I think I’ll have more to say about Bryan’s smart response, but for now just one note: I do think the anti-capitalist left is likely to find something to cheer in my post; they and I have a good deal in common. My politics are probably too incoherent to describe, but one might say that they are sorta kinda paleo-conservative green-communitarian, emphasizing the need to renew and strengthen the institutions (especially family and local community, and schools insofar as they grow out of family and local community) that mediate between the individual and the nation-state, for the better care of people and the created order. And since the nation-state that is growing and growing and growing in power is an international-capitalist one, I end up agreeing with the left that that nation-state’s dominance is probably our largest single political problem. When I think about politics, I have infinitely more sympathy for a left-anarchist like David Graeber than I do for any National Greatness conservatism. (Bryan, set me straight if I’m leaving the true path here.)

Second: One of the reasons I want to make an argument for regenerating genuine imagination, genuine creativity, is that “imagination” and “creativity” and today almost totally co-opted by scenes like this — the happy-clappy “super excited” artificially-generated enthusiasm of the TED world that Benjamin Bratton has called, in one of the most apt phrases of the twenty-first century, “middlebrow megachurch infotainment”. If that’s what imagination and creativity are all about, may God save us all from them.

collaboration

Speaking of being Against Social, let me comment on this post from the publisher of Seven Stories Press:

One reason that we’re beginning our push to blur the lines between print and electronic publishing with Hwang Sok-yong, however, has to do with Mr. Hwang’s reputation as a pioneer in popularizing online fiction in Korea. Mr. Hwang wrote his 2008 novel Hesperus as a serial on his personal blog at popular Korean portal site naver.com. The novel — a Catcher in the Rye-tinged coming of age story about a young man who slowly breaks free from the stultifying education system of Korea in the 1960s — was followed religiously by Internet-savvy young people throughout the country, many of whom left comments on the story as it was unfolding — to which Mr. Hwang responded each day before continuing the novel. It was a rare and appropriate opportunity for a writer and publisher to use the Internet as something more than a novel method of distribution or publicity. The book is about the experience of youth breaking free from conventional thinking, whatever the generation. The Internet allowed the generations to speak to one another, informing and broadening the content of the book.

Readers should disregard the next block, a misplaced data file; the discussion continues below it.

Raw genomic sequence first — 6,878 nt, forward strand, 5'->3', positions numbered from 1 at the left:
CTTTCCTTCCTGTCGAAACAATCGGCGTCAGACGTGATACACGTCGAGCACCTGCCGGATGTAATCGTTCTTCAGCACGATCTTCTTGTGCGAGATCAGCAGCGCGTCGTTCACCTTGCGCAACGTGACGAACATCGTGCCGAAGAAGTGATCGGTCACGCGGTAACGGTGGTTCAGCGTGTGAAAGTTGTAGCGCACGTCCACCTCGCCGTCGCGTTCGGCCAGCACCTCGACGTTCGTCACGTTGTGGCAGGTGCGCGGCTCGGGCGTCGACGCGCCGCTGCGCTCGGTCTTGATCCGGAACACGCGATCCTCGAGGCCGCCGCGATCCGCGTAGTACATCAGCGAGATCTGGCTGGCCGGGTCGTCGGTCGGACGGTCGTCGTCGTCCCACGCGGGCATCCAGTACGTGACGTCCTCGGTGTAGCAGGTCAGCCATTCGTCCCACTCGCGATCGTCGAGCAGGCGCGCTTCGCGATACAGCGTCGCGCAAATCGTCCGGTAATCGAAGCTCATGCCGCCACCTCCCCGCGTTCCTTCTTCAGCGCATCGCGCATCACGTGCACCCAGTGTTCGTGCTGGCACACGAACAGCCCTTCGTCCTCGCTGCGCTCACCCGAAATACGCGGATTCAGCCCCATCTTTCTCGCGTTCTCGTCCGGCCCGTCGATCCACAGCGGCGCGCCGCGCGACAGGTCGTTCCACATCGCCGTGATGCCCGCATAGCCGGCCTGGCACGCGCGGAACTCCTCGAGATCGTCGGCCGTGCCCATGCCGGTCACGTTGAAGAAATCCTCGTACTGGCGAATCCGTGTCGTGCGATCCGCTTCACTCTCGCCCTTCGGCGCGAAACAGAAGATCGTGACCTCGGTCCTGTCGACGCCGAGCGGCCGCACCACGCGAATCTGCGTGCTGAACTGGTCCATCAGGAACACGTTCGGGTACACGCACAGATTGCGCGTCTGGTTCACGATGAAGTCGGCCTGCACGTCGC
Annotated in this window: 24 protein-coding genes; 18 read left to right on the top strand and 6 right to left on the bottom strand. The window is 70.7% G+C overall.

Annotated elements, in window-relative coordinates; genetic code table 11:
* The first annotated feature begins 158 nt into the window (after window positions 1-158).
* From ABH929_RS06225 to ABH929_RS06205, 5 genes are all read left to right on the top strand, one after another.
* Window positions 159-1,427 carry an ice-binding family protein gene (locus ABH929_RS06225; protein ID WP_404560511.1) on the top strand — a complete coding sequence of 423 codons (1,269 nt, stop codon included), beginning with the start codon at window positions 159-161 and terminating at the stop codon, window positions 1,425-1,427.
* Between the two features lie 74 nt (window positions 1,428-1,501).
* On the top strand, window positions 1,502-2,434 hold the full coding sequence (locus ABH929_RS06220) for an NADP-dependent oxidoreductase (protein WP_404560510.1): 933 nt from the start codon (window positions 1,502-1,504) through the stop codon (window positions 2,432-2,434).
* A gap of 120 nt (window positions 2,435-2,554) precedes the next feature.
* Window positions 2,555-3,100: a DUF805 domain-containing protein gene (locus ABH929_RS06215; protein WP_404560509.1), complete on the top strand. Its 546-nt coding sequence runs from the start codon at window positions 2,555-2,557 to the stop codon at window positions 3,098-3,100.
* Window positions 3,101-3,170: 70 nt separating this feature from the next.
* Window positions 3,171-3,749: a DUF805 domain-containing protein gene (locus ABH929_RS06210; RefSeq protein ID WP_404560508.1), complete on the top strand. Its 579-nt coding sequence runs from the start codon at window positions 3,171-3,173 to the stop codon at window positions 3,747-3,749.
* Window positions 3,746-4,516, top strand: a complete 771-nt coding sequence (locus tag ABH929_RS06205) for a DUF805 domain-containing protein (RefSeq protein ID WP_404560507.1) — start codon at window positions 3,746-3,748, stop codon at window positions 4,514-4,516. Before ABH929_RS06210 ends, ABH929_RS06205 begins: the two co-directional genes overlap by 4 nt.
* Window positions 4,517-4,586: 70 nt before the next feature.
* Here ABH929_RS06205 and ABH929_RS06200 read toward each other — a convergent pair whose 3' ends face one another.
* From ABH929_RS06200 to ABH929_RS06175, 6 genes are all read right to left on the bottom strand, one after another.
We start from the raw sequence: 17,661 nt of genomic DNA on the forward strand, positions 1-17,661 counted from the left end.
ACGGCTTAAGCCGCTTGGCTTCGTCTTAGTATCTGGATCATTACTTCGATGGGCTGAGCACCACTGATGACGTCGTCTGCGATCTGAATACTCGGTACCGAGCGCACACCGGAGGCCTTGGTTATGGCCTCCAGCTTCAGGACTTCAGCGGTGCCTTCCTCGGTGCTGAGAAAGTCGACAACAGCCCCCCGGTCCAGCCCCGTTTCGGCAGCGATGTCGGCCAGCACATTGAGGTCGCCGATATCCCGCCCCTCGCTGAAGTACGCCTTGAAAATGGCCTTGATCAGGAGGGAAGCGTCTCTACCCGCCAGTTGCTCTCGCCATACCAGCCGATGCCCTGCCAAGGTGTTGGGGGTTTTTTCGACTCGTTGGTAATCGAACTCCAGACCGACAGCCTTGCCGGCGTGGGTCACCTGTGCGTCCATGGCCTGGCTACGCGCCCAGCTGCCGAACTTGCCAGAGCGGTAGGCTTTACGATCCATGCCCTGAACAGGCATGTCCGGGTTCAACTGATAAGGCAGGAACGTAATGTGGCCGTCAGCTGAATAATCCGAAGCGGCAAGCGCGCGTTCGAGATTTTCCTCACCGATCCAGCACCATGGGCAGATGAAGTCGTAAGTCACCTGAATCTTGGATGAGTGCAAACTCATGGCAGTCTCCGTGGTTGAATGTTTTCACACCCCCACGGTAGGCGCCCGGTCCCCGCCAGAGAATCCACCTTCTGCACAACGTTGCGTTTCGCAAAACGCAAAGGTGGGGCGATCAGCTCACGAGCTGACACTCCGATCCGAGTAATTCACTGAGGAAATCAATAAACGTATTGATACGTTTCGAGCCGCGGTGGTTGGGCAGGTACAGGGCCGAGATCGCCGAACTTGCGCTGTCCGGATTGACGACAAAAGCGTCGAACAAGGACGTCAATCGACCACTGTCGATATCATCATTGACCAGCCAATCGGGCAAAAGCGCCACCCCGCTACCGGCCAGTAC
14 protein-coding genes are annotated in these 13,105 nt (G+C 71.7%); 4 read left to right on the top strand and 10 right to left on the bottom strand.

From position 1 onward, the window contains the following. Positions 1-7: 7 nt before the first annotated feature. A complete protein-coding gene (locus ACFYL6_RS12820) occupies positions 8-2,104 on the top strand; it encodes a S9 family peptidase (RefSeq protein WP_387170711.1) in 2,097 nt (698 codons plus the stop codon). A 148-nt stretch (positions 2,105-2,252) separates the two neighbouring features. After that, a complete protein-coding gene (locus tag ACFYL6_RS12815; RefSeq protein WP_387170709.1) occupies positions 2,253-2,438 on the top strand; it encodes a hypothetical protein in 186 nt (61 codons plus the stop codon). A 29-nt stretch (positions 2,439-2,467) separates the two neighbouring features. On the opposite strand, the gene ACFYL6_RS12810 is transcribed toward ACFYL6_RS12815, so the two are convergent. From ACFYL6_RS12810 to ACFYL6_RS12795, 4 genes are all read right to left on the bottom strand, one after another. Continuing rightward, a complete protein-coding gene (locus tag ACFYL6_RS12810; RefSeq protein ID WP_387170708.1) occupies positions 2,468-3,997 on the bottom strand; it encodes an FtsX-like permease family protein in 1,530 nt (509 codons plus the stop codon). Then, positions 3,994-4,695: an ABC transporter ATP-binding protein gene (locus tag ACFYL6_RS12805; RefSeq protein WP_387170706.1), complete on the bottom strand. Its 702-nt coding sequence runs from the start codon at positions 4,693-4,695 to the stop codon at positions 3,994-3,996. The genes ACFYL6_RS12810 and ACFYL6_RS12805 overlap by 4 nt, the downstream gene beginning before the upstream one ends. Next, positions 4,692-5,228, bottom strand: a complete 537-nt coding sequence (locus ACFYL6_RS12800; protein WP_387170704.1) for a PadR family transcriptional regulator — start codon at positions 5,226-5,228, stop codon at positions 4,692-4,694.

Reading this, I’m reminded of the academic bureaucrats who want college students to be able to evaluate their professors on a daily basis, and who expect those professors to constantly restructure their classes in light of the constant feedback. (Yes, there are such people — I have met them.) I can imagine some few circumstances in which ongoing interaction between author and reader during the writing of the book could be a good thing . . . but I wonder how many of the works we most admire could have been produced within such a regime.

at least they’re writing . . .

Some time back I posted about the idea that even if young people are reading stuff their elders and betters think are trash, “at least they’re reading.” The question was simply whether reading anything is better than reading nothing. Well, we can ask the same question about writing: